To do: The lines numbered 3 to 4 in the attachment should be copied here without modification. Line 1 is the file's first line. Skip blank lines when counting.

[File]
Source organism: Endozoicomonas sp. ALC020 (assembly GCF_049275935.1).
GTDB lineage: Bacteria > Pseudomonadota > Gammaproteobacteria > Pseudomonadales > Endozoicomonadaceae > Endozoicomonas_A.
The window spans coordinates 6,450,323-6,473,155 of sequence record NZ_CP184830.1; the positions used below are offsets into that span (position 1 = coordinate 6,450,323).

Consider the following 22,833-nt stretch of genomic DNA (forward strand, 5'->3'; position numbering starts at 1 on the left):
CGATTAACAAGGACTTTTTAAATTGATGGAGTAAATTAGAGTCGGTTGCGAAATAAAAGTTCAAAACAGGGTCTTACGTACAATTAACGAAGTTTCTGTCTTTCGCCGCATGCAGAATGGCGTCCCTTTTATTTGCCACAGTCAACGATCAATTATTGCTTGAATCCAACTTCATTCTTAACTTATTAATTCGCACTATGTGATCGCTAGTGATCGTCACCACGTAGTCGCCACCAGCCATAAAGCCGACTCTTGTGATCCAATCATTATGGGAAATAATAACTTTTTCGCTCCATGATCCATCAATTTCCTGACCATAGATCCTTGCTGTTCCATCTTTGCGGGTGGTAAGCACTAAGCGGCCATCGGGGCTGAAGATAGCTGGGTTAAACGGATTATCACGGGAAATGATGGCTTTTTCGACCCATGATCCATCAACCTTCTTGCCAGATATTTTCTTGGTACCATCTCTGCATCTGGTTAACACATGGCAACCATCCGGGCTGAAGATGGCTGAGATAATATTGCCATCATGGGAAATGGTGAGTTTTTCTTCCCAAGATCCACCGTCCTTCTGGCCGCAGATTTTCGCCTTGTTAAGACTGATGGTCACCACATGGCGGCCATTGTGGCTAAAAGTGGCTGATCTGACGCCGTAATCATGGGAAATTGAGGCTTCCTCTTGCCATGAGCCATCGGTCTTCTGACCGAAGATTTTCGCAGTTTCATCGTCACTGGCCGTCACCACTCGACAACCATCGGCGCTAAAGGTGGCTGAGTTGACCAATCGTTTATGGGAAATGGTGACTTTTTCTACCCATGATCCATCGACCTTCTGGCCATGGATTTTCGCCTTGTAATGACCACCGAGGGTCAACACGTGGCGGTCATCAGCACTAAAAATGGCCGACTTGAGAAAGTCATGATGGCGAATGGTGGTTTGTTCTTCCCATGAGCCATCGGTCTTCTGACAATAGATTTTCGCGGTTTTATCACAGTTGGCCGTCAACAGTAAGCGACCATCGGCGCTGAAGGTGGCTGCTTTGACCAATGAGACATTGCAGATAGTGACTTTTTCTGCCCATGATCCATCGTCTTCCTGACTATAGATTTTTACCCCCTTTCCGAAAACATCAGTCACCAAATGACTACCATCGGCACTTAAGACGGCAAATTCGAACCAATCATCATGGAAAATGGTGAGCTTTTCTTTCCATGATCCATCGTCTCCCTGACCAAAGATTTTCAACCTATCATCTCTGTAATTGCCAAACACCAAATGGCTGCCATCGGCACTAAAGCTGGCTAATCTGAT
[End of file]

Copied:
The window spans coordinates 6,450,323-6,473,155 of sequence record NZ_CP184830.1; the positions used below are offsets into that span (position 1 = coordinate 6,450,323).

Consider the following 22,833-nt stretch of genomic DNA (forward strand, 5'->3'; position numbering starts at 1 on the left):